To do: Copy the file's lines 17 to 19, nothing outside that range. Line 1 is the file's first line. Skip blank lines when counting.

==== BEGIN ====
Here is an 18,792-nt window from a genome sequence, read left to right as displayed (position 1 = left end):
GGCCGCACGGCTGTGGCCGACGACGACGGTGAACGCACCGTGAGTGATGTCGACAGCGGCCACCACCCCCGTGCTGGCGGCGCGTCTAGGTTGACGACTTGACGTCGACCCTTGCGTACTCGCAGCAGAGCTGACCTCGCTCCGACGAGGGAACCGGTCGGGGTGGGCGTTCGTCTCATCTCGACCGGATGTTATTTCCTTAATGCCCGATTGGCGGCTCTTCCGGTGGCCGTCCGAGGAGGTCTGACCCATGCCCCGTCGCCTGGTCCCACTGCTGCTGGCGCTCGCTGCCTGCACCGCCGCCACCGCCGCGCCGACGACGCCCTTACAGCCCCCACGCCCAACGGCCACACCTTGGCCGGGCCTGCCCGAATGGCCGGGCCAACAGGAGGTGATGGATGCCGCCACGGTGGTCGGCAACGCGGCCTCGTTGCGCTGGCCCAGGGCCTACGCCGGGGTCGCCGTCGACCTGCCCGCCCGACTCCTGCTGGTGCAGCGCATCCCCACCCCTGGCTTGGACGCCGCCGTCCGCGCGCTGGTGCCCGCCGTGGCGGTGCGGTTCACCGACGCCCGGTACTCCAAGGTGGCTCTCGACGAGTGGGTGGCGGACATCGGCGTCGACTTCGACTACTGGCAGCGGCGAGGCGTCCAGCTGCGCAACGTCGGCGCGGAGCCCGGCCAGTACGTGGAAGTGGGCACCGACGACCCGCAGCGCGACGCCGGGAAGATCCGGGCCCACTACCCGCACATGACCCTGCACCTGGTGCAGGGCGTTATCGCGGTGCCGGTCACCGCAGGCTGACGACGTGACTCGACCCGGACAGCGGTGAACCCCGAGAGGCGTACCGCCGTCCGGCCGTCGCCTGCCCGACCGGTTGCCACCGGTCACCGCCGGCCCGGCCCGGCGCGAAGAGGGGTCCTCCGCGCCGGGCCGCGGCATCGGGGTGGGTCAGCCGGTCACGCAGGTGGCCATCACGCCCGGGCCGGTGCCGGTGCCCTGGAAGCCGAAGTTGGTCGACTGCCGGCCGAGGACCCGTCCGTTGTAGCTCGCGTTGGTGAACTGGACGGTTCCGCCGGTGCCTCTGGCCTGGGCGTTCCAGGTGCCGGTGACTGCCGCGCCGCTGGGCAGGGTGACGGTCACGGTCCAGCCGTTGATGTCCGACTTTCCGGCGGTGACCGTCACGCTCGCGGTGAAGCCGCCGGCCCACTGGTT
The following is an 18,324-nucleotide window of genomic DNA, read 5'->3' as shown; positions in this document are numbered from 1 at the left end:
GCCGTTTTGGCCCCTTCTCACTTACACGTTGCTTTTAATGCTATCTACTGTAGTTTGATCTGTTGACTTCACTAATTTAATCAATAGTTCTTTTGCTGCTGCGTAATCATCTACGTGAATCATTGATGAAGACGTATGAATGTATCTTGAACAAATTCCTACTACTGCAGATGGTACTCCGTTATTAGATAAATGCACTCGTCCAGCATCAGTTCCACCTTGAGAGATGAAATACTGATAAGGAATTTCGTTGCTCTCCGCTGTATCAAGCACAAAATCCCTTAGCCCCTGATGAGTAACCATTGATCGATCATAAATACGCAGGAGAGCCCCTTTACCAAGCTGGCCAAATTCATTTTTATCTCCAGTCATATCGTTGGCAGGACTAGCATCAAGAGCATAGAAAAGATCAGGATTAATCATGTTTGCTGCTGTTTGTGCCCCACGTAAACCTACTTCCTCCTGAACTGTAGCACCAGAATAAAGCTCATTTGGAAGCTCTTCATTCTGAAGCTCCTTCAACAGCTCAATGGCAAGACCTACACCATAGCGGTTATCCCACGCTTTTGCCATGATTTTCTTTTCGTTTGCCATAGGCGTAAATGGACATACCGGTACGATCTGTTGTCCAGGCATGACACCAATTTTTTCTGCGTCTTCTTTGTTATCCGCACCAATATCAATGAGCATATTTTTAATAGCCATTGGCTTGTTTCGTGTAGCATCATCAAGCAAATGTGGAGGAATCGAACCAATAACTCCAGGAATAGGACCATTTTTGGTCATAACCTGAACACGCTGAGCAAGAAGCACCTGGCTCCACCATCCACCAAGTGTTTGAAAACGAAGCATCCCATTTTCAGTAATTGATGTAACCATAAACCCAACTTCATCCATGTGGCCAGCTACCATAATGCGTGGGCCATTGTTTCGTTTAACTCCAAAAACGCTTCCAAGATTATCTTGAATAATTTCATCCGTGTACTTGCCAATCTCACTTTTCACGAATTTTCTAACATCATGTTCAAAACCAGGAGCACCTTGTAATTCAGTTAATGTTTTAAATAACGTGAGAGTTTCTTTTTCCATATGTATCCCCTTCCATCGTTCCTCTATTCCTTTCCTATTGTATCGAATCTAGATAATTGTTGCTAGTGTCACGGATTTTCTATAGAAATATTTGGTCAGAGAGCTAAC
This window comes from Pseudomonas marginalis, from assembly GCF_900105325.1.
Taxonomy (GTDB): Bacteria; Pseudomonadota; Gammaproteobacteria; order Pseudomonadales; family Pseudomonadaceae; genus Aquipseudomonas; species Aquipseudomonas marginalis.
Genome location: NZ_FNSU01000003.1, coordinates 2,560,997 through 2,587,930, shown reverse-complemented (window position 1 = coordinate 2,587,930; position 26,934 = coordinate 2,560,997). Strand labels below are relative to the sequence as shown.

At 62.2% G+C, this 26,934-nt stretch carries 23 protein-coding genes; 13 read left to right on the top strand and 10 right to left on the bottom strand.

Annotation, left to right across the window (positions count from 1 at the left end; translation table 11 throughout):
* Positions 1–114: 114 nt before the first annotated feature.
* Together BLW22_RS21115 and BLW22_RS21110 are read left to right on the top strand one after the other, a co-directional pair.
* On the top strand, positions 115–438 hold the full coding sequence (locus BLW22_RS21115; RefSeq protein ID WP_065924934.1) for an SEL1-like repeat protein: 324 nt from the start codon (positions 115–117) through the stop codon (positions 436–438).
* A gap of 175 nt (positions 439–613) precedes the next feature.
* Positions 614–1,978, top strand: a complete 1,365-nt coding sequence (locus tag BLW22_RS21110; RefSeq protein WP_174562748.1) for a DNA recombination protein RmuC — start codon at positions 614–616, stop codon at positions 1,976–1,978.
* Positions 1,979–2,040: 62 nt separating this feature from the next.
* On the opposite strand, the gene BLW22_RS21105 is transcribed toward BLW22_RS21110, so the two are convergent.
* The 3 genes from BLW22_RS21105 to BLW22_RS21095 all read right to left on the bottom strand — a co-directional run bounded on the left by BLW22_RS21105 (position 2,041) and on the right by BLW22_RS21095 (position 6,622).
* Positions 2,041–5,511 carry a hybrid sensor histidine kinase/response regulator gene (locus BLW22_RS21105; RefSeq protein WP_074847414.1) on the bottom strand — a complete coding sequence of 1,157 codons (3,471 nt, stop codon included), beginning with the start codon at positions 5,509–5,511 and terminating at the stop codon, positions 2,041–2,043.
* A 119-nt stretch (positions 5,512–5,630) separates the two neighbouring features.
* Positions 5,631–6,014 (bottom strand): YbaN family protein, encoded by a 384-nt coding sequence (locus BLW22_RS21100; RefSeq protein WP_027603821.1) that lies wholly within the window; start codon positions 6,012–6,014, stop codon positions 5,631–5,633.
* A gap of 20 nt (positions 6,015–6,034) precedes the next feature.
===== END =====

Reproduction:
* The 3 genes from BLW22_RS21105 to BLW22_RS21095 all read right to left on the bottom strand — a co-directional run bounded on the left by BLW22_RS21105 (position 2,041) and on the right by BLW22_RS21095 (position 6,622).
* Positions 2,041–5,511 carry a hybrid sensor histidine kinase/response regulator gene (locus BLW22_RS21105; RefSeq protein WP_074847414.1) on the bottom strand — a complete coding sequence of 1,157 codons (3,471 nt, stop codon included), beginning with the start codon at positions 5,509–5,511 and terminating at the stop codon, positions 2,041–2,043.
* A 119-nt stretch (positions 5,512–5,630) separates the two neighbouring features.